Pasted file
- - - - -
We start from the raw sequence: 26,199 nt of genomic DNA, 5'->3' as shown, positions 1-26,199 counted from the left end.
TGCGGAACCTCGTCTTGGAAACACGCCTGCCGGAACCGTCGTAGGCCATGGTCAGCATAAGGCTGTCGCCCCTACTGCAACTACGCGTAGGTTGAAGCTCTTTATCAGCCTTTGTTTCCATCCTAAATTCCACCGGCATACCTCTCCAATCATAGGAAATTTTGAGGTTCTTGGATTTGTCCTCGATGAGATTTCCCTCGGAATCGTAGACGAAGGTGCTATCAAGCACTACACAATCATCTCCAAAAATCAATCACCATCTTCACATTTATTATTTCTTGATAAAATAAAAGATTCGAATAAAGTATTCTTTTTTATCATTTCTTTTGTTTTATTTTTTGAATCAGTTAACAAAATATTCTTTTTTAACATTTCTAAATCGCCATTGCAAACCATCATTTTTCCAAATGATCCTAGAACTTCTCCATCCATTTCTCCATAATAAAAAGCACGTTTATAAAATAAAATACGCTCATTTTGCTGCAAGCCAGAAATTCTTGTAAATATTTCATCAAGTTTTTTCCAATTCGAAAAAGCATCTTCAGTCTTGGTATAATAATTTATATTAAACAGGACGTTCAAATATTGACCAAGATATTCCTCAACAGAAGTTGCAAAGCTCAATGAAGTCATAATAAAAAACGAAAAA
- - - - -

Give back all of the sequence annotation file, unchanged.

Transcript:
We start from the raw sequence: 26,199 nt of genomic DNA, 5'->3' as shown, positions 1-26,199 counted from the left end.
TGCGGAACCTCGTCTTGGAAACACGCCTGCCGGAACCGTCGTAGGCCATGGTCAGCATAAGGCTGTCGCCCCTACTGCAACTACGCGTAGGTTGAAGCTCTTTATCAGCCTTTGTTTCCATCCTAAATTCCACCGGCATACCTCTCCAATCATAGGAAATTTTGAGGTTCTTGGATTTGTCCTCGATGAGATTTCCCTCGGAATCGTAGACGAAGGTGCTATCAAGCACTACACAATCATCTCCAAAAATCAATCACCATCTTCACATTTATTATTTCTTGATAAAATAAAAGATTCGAATAAAGTATTCTTTTTTATCATTTCTTTTGTTTTATTTTTTGAATCAGTTAACAAAATATTCTTTTTTAACATTTCTAAATCGCCATTGCAAACCATCATTTTTCCAAATGATCCTAGAACTTCTCCATCCATTTCTCCATAATAAAAAGCACGTTTATAAAATAAAATACGCTCATTTTGCTGCAAGCCAGAAATTCTTGTAAATATTTCATCAAGTTTTTTCCAATTCGAAAAAGCATCTTCAGTCTTGGTATAATAATTTATATTAAACAGGACGTTCAAATATTGACCAAGATATTCCTCAACAGAAGTTGCAAAGCTCAATGAAGTCATAATAAAAAACGAAAAA